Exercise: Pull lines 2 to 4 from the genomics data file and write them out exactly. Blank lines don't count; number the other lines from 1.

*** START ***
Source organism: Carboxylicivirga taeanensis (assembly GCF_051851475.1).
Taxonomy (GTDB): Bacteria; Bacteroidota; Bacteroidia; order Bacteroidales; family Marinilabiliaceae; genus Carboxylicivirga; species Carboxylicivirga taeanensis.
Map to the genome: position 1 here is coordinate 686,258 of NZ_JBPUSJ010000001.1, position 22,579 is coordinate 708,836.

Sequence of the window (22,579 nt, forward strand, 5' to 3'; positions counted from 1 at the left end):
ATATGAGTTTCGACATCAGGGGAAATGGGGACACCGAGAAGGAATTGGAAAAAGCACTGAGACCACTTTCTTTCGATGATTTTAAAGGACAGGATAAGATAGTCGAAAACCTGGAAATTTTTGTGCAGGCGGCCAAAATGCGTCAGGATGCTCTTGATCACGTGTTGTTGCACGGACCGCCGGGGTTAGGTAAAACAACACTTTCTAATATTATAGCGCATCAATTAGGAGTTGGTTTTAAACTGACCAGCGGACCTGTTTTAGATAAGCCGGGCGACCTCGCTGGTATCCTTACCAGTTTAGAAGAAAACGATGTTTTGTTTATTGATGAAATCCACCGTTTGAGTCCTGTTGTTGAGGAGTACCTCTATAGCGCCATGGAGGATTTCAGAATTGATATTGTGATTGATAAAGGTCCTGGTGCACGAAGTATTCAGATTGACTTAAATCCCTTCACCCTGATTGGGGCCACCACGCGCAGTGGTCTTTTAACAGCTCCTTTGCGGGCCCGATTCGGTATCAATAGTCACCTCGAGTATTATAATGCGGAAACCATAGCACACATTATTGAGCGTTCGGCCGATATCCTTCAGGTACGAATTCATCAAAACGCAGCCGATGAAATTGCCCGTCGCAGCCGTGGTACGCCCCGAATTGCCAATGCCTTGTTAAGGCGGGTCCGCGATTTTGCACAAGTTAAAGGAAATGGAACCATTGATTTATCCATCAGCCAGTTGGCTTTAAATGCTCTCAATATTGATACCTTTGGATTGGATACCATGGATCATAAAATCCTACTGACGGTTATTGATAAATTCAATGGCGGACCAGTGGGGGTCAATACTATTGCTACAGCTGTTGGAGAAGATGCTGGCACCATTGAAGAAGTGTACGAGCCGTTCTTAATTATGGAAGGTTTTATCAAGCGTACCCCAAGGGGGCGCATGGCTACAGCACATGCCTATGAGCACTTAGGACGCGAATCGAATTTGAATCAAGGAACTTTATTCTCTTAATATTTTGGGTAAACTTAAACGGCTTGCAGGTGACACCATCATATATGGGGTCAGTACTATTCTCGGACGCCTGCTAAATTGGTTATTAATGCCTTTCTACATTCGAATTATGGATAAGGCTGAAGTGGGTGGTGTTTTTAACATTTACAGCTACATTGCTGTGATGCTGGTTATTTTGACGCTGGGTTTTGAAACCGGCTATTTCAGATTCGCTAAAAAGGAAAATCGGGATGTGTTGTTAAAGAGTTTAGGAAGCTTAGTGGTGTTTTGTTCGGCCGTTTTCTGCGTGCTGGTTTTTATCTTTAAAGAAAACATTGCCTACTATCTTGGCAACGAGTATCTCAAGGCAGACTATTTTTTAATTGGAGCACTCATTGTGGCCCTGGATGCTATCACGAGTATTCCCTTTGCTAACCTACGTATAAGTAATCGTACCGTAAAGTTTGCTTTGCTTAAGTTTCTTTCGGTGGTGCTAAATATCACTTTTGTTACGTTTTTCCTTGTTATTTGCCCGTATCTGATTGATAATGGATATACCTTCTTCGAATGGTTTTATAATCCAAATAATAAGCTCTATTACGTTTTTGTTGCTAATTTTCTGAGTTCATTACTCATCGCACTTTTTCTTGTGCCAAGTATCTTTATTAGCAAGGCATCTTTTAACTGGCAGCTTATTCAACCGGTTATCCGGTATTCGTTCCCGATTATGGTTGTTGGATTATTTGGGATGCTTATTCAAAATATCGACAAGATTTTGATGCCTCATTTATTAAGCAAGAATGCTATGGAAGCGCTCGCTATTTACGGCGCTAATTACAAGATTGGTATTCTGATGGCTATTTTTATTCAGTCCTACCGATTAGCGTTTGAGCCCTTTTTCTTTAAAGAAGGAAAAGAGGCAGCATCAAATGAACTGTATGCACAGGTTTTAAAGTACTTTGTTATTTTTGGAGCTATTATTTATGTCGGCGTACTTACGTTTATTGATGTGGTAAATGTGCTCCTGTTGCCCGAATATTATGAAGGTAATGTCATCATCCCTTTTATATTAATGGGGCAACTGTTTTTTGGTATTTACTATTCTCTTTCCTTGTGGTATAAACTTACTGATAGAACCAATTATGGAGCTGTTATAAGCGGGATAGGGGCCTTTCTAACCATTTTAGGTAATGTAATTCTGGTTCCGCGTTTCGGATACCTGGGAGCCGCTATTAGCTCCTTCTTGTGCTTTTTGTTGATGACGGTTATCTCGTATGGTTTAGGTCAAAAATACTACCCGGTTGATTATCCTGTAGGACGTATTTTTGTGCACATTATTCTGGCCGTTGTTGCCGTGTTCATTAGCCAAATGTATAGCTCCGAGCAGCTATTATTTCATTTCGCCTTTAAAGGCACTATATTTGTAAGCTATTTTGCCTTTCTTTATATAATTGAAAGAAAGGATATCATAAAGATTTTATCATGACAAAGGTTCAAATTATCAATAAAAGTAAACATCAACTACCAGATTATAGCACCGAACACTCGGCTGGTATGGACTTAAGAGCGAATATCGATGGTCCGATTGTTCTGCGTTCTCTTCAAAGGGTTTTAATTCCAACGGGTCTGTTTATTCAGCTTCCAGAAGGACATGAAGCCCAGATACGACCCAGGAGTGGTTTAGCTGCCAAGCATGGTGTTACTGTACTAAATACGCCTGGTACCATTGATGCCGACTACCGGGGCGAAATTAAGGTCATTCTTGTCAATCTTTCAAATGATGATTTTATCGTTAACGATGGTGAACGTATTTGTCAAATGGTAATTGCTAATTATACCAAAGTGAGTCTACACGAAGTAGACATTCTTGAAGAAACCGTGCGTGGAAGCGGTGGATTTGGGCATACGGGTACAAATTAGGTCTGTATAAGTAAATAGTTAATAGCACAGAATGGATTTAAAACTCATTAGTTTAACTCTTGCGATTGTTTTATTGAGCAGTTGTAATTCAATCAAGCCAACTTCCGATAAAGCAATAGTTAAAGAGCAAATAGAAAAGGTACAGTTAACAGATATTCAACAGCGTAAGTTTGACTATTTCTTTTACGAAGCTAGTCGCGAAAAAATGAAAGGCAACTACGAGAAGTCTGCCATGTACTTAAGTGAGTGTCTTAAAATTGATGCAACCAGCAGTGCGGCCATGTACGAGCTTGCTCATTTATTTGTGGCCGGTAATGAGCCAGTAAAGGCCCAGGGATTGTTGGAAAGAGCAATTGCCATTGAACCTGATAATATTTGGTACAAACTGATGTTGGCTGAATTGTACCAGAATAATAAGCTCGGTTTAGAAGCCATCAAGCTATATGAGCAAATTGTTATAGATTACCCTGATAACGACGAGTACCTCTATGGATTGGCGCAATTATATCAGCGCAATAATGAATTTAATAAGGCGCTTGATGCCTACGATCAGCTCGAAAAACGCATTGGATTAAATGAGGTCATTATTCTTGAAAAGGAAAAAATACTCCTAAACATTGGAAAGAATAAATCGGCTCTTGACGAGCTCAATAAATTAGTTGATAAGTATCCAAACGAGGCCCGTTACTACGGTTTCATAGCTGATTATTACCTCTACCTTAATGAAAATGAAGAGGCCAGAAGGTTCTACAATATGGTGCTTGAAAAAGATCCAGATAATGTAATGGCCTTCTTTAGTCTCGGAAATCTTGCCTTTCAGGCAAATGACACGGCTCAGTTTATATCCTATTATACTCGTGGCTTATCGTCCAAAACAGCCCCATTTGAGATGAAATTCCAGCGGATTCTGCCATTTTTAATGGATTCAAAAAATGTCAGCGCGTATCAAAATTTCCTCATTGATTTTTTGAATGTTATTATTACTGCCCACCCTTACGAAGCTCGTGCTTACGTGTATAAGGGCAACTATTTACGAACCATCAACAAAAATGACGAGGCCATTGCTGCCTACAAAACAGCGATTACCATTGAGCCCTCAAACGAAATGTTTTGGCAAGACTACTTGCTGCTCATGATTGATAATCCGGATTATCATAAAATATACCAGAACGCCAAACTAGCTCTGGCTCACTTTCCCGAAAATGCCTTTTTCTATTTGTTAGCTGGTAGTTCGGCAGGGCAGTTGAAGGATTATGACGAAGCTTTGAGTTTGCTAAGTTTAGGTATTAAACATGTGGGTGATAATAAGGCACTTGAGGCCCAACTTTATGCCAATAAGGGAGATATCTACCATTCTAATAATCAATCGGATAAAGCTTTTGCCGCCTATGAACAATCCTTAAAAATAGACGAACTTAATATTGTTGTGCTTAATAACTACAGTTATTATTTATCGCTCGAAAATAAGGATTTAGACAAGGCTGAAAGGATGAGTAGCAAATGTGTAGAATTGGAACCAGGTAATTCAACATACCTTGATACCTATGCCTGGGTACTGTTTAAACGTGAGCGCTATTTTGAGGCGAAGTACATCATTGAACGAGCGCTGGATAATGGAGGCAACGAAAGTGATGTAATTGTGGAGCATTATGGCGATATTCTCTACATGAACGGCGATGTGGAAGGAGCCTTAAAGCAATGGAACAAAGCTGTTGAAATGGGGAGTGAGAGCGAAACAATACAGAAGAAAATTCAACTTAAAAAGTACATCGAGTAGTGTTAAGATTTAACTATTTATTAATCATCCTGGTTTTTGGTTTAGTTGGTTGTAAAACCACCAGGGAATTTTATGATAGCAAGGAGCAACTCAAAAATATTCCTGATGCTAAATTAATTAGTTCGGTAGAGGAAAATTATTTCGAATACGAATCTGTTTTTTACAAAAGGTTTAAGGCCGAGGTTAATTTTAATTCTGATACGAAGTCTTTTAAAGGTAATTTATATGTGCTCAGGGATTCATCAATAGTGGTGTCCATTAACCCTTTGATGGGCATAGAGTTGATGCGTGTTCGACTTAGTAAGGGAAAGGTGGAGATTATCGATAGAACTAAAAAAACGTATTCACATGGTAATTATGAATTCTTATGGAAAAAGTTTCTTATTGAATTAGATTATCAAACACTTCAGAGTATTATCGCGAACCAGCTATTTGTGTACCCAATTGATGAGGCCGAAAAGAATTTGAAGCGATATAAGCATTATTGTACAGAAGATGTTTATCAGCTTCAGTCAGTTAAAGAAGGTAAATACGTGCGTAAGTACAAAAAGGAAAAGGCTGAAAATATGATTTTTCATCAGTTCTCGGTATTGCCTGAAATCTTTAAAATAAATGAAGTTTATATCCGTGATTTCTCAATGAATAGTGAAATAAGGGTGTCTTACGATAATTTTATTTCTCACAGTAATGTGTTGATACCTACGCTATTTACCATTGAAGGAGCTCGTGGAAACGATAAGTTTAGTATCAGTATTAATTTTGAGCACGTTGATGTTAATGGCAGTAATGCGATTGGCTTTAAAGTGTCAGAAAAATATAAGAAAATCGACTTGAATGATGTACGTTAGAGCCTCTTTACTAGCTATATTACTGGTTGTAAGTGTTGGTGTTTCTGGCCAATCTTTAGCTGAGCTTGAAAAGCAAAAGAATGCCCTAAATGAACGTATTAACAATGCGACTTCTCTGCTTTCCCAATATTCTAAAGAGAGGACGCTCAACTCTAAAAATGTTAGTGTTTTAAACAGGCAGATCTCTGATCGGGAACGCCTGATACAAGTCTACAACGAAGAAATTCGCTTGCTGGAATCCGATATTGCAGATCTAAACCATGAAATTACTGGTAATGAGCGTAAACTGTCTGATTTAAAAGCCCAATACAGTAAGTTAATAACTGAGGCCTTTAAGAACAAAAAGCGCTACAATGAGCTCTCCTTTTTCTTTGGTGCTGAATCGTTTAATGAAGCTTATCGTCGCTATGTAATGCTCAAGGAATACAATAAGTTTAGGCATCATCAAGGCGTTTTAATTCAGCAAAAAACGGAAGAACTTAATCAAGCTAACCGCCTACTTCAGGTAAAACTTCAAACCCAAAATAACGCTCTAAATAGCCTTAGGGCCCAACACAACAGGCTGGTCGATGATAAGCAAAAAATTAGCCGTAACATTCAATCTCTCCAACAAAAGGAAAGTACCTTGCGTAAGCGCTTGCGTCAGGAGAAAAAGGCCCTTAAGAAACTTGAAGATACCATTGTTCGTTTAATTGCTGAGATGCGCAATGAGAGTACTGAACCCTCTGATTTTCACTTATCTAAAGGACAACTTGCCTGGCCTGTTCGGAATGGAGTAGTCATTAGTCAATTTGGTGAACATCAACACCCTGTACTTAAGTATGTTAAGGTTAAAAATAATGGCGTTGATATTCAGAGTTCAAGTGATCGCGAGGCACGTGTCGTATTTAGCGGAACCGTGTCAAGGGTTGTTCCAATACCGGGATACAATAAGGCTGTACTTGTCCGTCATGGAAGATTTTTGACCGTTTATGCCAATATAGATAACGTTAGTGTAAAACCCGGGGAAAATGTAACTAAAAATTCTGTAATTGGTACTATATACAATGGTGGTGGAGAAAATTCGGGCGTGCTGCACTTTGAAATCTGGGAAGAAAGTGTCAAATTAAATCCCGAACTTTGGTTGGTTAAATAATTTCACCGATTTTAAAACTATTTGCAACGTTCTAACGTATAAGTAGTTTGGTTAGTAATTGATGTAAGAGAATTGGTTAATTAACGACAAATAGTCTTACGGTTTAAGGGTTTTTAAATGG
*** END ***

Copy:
Taxonomy (GTDB): Bacteria; Bacteroidota; Bacteroidia; order Bacteroidales; family Marinilabiliaceae; genus Carboxylicivirga; species Carboxylicivirga taeanensis.
Map to the genome: position 1 here is coordinate 686,258 of NZ_JBPUSJ010000001.1, position 22,579 is coordinate 708,836.

Sequence of the window (22,579 nt, forward strand, 5' to 3'; positions counted from 1 at the left end):